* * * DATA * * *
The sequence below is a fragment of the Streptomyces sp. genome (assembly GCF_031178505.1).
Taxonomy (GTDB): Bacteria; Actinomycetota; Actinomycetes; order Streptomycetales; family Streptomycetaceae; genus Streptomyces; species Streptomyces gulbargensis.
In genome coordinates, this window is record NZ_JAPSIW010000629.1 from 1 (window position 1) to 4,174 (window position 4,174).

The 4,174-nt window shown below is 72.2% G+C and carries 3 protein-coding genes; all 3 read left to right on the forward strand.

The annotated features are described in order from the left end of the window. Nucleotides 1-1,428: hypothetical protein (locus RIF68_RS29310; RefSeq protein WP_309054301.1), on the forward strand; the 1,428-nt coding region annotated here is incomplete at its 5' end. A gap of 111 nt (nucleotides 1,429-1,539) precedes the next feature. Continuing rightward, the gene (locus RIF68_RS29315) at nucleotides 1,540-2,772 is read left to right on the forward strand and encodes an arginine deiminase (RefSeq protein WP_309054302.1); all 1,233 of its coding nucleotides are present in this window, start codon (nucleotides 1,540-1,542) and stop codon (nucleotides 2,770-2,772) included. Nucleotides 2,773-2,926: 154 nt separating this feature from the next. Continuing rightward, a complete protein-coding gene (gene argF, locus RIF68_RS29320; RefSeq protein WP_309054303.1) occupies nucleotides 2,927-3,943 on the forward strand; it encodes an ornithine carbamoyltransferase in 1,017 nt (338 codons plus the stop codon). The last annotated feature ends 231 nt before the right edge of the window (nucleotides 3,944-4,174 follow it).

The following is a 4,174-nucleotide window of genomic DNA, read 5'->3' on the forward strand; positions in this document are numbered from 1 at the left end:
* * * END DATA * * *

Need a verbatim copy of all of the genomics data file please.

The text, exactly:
The sequence below is a fragment of the Streptomyces sp. genome (assembly GCF_031178505.1).
Taxonomy (GTDB): Bacteria; Actinomycetota; Actinomycetes; order Streptomycetales; family Streptomycetaceae; genus Streptomyces; species Streptomyces gulbargensis.
In genome coordinates, this window is record NZ_JAPSIW010000629.1 from 1 (window position 1) to 4,174 (window position 4,174).

The 4,174-nt window shown below is 72.2% G+C and carries 3 protein-coding genes; all 3 read left to right on the forward strand.

The annotated features are described in order from the left end of the window. Nucleotides 1-1,428: hypothetical protein (locus RIF68_RS29310; RefSeq protein WP_309054301.1), on the forward strand; the 1,428-nt coding region annotated here is incomplete at its 5' end. A gap of 111 nt (nucleotides 1,429-1,539) precedes the next feature. Continuing rightward, the gene (locus RIF68_RS29315) at nucleotides 1,540-2,772 is read left to right on the forward strand and encodes an arginine deiminase (RefSeq protein WP_309054302.1); all 1,233 of its coding nucleotides are present in this window, start codon (nucleotides 1,540-1,542) and stop codon (nucleotides 2,770-2,772) included. Nucleotides 2,773-2,926: 154 nt separating this feature from the next. Continuing rightward, a complete protein-coding gene (gene argF, locus RIF68_RS29320; RefSeq protein WP_309054303.1) occupies nucleotides 2,927-3,943 on the forward strand; it encodes an ornithine carbamoyltransferase in 1,017 nt (338 codons plus the stop codon). The last annotated feature ends 231 nt before the right edge of the window (nucleotides 3,944-4,174 follow it).

The following is a 4,174-nucleotide window of genomic DNA, read 5'->3' on the forward strand; positions in this document are numbered from 1 at the left end: